“The state was highly dependent on local techniques of violence already employed in the mountains. Russians treated some groups as loyal and cooperative and others as potentially inimical and suspect. Indigenous groups, in turn, could become violent subcontractors, settling scores with old enemies by offering their superior knowledge and warrior skills to imperial powerbrokers […]

“Over the course of the nineteenth century, religious identity became a useful rule of thumb for deciding which groups to trust. Russia assumed the mantle of protector of Eastern Christians […] while the Ottomans often attempted to utilize Islam as a link to Caucasus Muslims in Circassia and Dagestan”.

If we change several words, this picture is perfectly fitting for the modern South Caucasus – today, like then, local groups, governments, residents readily play the role of pawns in foreign powers’ geopolitical games on one condition: that they don’t need to give up their grudges and enmity. People are absolutely right to hold in suspect Russian interests and actions in the region: the tactic remains the same as it was 200 years ago. But this tactic is enabled by the readiness of some local actors to accept it.

On the other hand, it’s interesting that people don’t show more suspicion to non-Russians, as if Western actors, in contrast to the Russians, are helping out of the goodness of their hearts, without any sort of personal interests. But we can learn a few lessons from history about this as well: how the British, Germans, Italians and others came to help during World War I and immediately after, in exchange for exclusive access to the natural resources of the South-Caucasian lands, and left as soon as it suited them.

The problems of the South Caucasus will not be solved by any sort of external aid, military alliances, investment, and so on. No, the problems of the South Caucasus can only be resolved by the South Caucasus itself, united and committed to the principle of peaceful coexistence, and recognizing the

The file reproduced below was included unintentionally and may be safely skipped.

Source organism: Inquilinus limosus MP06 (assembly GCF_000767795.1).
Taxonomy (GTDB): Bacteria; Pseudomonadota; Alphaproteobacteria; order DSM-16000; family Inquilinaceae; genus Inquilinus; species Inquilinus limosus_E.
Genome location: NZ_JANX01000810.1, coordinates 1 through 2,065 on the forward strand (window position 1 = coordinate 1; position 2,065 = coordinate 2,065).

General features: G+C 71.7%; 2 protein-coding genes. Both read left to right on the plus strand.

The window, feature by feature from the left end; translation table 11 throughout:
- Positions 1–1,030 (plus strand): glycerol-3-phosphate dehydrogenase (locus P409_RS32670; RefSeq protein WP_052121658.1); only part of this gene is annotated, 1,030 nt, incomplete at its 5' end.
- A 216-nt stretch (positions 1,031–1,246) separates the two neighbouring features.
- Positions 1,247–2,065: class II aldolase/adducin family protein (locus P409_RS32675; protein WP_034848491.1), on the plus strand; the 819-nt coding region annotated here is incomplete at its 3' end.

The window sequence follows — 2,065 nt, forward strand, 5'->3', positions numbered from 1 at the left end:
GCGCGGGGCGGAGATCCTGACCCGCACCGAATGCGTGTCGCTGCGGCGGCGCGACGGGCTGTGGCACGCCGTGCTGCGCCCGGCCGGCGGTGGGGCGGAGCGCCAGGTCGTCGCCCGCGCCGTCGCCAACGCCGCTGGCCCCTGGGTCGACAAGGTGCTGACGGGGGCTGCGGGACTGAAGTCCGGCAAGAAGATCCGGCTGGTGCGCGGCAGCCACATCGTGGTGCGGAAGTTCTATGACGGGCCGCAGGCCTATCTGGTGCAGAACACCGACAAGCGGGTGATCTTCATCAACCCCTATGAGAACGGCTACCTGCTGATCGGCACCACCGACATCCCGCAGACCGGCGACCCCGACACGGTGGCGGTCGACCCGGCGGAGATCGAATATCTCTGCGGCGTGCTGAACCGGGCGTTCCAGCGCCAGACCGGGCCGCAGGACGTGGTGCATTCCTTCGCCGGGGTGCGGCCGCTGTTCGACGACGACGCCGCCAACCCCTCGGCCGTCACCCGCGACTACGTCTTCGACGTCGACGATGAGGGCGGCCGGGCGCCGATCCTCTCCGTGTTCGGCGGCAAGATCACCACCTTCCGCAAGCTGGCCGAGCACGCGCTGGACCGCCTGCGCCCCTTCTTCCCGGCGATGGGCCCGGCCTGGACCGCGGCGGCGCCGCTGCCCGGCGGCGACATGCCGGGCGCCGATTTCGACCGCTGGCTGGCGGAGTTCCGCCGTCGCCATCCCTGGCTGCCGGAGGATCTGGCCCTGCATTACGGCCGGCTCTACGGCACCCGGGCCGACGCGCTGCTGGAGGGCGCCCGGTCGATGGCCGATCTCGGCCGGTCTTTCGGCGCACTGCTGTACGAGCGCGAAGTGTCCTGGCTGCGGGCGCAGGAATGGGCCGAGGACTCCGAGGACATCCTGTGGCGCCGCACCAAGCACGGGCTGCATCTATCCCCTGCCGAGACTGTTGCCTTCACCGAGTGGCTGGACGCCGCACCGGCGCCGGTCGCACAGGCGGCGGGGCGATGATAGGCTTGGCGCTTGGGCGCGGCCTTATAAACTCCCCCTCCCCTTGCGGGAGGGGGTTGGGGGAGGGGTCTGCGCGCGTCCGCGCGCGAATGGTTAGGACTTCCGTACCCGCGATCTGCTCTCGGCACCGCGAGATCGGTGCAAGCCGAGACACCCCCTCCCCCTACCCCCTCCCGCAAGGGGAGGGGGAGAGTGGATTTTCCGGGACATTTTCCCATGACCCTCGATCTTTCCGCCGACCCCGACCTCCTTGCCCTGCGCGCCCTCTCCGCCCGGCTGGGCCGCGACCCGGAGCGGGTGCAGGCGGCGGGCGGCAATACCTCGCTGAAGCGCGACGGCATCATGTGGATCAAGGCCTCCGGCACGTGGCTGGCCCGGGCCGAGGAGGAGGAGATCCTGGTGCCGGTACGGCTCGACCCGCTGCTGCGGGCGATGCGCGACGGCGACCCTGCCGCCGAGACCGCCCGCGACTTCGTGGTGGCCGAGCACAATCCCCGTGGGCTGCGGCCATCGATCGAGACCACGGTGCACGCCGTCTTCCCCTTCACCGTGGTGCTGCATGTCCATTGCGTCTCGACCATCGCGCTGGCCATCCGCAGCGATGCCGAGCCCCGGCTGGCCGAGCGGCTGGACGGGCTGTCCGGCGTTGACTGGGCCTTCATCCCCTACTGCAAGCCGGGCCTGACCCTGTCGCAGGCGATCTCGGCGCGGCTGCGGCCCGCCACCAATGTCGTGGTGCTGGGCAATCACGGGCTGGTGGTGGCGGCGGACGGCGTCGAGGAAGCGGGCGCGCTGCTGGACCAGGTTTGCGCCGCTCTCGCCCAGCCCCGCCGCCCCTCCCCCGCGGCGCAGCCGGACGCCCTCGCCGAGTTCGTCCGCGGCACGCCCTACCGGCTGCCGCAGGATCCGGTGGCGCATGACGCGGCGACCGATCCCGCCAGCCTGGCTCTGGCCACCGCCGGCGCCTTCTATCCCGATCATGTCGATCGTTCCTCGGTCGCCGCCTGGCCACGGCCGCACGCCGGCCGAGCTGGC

simple fact

of the region’s multi-ethnic history and the impossibility of using this history to establish precise borders or insist that one bit of land is the true home of one ethnic group, to the exclusion of all others (this last bit is the fallacious and pernicious legacy of academics and politicians).

And afterwards, one can think about external aid, alliances, and investment, because not one country of the South Caucasus will likely be accepted, for example, bya the European Union, so long as they don’t show that they can peacefully exist in union with their neighbors.

If Azerbaijan and Georgia are concerned about Russian incursions, the most productive move is to make peace with their neighbors and put an end to long-term conflicts, so that those neighbors no longer have an excuse for Russian military forces on the territories they control. If Abkhazia, Armenia, Karabakh, South Ossetia are afraid of isolation, they also should find a peaceful end to the conflicts and somehow unite with their neighbors to move forward; otherwise there won’t be an end to this isolation. As was emphasized in a

recent article

on Meydan TV, there won’t be an end to problems with refugees without all sides acknowledging people’s right to return home, regardless of their nationality. And the conflicts of the South Caucasus probably won’t be resolved so long as there exist states that see themselves as the home of a single ethnic group, rather than multi-ethnic states in which citizens of any ethnic identity have an equal right to exist.

On the example of one village

Of course, as mentioned above, voices will immediately ring out, saying that this is impossible, that the conflicts are too old and the enmity has been established for too long. But yet another recent


on Meydan TV showed that it is completely possible for representatives of supposedly enemy peoples to peacefully coexist. Moreover, this example even provided a formula, through which such coexistence can be achieved: we must share one another’s grief and joy, and give priority to the present, nevertheless not forgetting the past.